CN: The premise of your book, the Vanishing Twin Syndrome, is kind of an obscure medical condition. Is there a reason behind this choice? Was there a lot of research involved?

TS: The medical condition was a piece of information I must have quietly tucked away in the back of my brain.  As the initial pages I was writing began to coalesce into what would become My Vanishing Twin, it dawned on me that I was about to write a book about a man who discovers he’s pregnant with his own twin brother who, once born, is obsessed with acquiring his MBA.  A classic tale, I know…  But as I puzzled over this direction, Vanishing Twin Syndrome surfaced in my thinking. I remembered having read articles about fairly unsettling instances of the phenomenon.  So I dug back into these and other articles to sort of flesh out the concept, taking much poetic license with it, of course.

CN: Both of your novels are about regular guys with regular lives whose lives turn when faced with something extraordinary. Do you write yourself into your books? Are you headed for an extraordinary adventure? Or is writing your extraordinary adventure?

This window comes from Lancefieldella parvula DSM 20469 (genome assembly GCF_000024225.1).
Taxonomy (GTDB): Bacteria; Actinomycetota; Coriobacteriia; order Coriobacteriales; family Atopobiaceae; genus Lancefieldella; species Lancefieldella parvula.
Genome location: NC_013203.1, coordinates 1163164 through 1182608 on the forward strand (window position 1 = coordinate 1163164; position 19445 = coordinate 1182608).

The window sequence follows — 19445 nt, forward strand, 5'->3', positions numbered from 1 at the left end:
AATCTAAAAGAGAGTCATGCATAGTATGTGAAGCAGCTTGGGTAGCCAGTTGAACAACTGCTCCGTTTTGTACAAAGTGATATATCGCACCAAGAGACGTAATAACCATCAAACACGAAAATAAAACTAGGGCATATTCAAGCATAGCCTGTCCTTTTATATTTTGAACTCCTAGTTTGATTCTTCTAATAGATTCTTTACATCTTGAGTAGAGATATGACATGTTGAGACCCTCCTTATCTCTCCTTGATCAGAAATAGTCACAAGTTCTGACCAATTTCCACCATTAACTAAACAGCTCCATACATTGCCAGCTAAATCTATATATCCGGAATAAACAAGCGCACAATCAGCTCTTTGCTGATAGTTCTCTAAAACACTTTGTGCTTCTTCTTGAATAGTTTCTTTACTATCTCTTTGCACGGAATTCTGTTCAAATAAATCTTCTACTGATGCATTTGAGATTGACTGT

TS: I like that assessment a lot. I would tweak it a bit, though. I think that both of my books are about regular guys who discover something extraordinary in what they had considered banal about their own lives. I think my books are about people coming into self-knowledge in the way that most of us do: begrudgingly. They are confronted with realities that they cannot immediately accept, having built their lives on a belief in a contrary truth. In this regard, I think I’m no different than my protagonists. They just get to experience more poetic or metaphorical manifestations of this process than I do. That said, I think our personalities are quite different.

CN: Are you working on the next book? Any hints at the direction?

TS: I am always working on something.  Right now I’m working on a few things that I think are shaping up into books. And I’m also writing some articles in support of the release of My Vanishing Twin. One essay that I’m really proud of will be published on The Los Angeles Review of Books Blog in July.

CN: Anything else you would like the community to know about your writing career?

TS: I’ve learned an incredible amount from experiencing the variety of ways that our various departments approach their creative disciplines. It has undoubtedly made me a much better writer.